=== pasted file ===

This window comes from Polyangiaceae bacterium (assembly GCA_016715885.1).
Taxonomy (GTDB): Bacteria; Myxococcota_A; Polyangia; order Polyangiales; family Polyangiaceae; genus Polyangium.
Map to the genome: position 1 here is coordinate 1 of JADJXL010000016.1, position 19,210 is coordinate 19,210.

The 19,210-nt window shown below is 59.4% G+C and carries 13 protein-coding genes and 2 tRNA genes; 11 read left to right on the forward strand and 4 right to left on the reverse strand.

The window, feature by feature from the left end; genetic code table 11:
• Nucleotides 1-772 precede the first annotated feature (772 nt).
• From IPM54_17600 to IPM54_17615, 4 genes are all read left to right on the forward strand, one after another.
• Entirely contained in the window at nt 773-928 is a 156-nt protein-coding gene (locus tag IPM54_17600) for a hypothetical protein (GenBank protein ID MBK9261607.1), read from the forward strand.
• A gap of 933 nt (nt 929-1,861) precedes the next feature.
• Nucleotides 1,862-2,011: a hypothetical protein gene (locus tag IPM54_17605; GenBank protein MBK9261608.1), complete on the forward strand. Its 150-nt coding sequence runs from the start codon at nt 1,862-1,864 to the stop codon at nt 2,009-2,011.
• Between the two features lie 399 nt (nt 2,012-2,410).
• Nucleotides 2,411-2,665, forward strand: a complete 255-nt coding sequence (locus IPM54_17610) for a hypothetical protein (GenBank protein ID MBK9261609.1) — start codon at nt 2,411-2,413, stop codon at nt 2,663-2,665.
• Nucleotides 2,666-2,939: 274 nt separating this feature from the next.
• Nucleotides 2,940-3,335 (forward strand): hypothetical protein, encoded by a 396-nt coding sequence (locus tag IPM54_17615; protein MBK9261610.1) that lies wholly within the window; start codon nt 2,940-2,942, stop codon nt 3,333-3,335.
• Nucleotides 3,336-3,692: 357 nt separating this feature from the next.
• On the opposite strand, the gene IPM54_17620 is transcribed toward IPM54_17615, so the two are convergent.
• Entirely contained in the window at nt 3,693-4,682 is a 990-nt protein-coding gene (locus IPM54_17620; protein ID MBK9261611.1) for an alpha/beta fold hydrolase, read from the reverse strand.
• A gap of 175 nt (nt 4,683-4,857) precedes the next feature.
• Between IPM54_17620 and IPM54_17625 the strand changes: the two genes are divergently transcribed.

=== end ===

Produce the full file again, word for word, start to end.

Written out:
This window comes from Polyangiaceae bacterium (assembly GCA_016715885.1).
Taxonomy (GTDB): Bacteria; Myxococcota_A; Polyangia; order Polyangiales; family Polyangiaceae; genus Polyangium.
Map to the genome: position 1 here is coordinate 1 of JADJXL010000016.1, position 19,210 is coordinate 19,210.

The 19,210-nt window shown below is 59.4% G+C and carries 13 protein-coding genes and 2 tRNA genes; 11 read left to right on the forward strand and 4 right to left on the reverse strand.

The window, feature by feature from the left end; genetic code table 11:
• Nucleotides 1-772 precede the first annotated feature (772 nt).
• From IPM54_17600 to IPM54_17615, 4 genes are all read left to right on the forward strand, one after another.
• Entirely contained in the window at nt 773-928 is a 156-nt protein-coding gene (locus tag IPM54_17600) for a hypothetical protein (GenBank protein ID MBK9261607.1), read from the forward strand.
• A gap of 933 nt (nt 929-1,861) precedes the next feature.
• Nucleotides 1,862-2,011: a hypothetical protein gene (locus tag IPM54_17605; GenBank protein MBK9261608.1), complete on the forward strand. Its 150-nt coding sequence runs from the start codon at nt 1,862-1,864 to the stop codon at nt 2,009-2,011.
• Between the two features lie 399 nt (nt 2,012-2,410).
• Nucleotides 2,411-2,665, forward strand: a complete 255-nt coding sequence (locus IPM54_17610) for a hypothetical protein (GenBank protein ID MBK9261609.1) — start codon at nt 2,411-2,413, stop codon at nt 2,663-2,665.
• Nucleotides 2,666-2,939: 274 nt separating this feature from the next.
• Nucleotides 2,940-3,335 (forward strand): hypothetical protein, encoded by a 396-nt coding sequence (locus tag IPM54_17615; protein MBK9261610.1) that lies wholly within the window; start codon nt 2,940-2,942, stop codon nt 3,333-3,335.
• Nucleotides 3,336-3,692: 357 nt separating this feature from the next.
• On the opposite strand, the gene IPM54_17620 is transcribed toward IPM54_17615, so the two are convergent.
• Entirely contained in the window at nt 3,693-4,682 is a 990-nt protein-coding gene (locus IPM54_17620; protein ID MBK9261611.1) for an alpha/beta fold hydrolase, read from the reverse strand.
• A gap of 175 nt (nt 4,683-4,857) precedes the next feature.
• Between IPM54_17620 and IPM54_17625 the strand changes: the two genes are divergently transcribed.